Wednesday, September 18, 2013

How to consume statistical analysis

I am giving a talk next week for the Data Science Group in Cambridge.  It's part six of the Leading Analytics series:

Building your Analytical Skill set

  • Tuesday, September 24, 2013
    6:00 PM to 
  • 1 Memorial Dr, CambridgeMA (map)
  • Price: $10.00/per person
The subtitle is "How to be a good consumer of statistical analysis."  My goal is to present (in about 70 minutes) some basic statistical knowledge a manager should have to work with an analysis team.

Part of the talk is about how to interact with the team: I will talk about an exploration process that is collaborative between analysts and managers, and iterative.

And then I'll introduce topics in statistics, including lots of material from this blog:

  • The CDF: the best, and sadly underused, way to visualize distributions.
  • Scatterplots, correlation and regression: how to visualize and quantify relationships between variables.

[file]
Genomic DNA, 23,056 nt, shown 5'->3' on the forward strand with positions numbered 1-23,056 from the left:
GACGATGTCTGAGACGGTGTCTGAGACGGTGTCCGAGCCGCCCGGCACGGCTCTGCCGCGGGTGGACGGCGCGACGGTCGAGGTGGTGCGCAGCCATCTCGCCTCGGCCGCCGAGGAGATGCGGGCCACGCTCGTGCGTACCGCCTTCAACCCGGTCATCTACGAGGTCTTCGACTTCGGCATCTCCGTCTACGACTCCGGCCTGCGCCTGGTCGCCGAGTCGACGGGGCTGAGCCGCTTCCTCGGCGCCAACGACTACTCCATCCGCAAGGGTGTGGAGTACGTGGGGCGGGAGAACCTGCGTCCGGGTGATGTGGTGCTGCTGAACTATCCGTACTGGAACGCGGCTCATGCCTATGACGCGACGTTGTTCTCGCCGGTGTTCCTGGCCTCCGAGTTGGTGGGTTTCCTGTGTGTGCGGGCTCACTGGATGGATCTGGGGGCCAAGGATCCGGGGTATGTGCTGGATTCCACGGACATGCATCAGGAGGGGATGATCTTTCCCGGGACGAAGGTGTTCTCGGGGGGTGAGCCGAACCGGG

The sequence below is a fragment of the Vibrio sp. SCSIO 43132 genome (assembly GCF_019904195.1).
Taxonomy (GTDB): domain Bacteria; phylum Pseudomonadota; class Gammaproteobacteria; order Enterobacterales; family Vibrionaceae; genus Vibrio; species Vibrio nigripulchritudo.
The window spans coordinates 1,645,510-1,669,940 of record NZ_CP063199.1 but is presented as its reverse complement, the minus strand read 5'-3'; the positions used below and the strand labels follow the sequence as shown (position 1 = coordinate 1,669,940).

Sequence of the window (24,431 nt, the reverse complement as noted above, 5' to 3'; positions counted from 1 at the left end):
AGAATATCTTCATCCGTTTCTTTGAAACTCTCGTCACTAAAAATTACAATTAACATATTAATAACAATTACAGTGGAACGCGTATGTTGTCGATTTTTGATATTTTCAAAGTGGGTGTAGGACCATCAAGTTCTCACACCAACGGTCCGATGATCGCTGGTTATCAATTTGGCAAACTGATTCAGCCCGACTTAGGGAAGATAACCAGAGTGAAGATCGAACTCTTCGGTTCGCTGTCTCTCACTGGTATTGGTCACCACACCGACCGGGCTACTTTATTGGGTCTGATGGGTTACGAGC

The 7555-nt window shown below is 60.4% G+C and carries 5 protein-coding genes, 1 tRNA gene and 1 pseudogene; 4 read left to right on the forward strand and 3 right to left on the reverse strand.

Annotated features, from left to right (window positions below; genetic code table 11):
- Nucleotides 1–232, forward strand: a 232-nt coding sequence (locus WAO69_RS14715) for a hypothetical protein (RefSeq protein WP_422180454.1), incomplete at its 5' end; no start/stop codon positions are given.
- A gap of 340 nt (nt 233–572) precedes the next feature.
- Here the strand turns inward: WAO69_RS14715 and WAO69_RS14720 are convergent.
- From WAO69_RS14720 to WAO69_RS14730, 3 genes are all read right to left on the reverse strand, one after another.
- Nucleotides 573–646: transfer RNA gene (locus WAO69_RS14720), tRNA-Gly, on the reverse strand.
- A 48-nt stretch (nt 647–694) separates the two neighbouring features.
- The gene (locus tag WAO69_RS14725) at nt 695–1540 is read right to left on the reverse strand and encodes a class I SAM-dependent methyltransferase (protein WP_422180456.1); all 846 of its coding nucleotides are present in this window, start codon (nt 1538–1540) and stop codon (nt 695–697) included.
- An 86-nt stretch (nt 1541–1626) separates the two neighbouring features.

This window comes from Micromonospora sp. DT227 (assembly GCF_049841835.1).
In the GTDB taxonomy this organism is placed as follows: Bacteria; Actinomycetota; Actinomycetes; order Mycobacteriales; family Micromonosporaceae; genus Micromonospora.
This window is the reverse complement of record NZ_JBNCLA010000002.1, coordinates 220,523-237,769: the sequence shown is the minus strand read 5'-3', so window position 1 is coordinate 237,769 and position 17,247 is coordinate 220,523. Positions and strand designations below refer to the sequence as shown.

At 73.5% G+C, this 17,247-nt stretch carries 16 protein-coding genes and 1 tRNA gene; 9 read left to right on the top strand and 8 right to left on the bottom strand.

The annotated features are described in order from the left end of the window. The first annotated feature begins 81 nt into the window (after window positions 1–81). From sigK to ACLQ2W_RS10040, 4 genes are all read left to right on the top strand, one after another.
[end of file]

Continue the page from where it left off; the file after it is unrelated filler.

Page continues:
• Hypothesis testing: the most abused tool in statistics.
  • Estimation: quantifying and working with uncertainty.
  • Visualization: how to use the most powerful and versatile data analysis system in the world, human vision.
Here are the slides I'm planning to present:

Hope you can attend!


  1. Friggin' brilliant. I'm making this a required reading in my basic statistics course RIGHT NOW. I'd give my students extra credit for attending the talk, but it's a long hike from San Antonio, Texas.

    1. Thanks! I'm sorry you and your students won't be able to make it to the meeting :)

  2. Great slides but I think it's tough to properly understand p-values without understanding power. Interpretation of a p-value depends on power ( I might be over-thinking it, but in my experience it's this complexity that leads to misinterpretation. People (myself included) want to interpret p-values as a non-conditional probability, often the probability that the null is not true, but that's incorrect.

    By the way, thank you very very much for making your books freely available. They're a great resource.

    1. That's a good point -- thanks for this comment and for the link.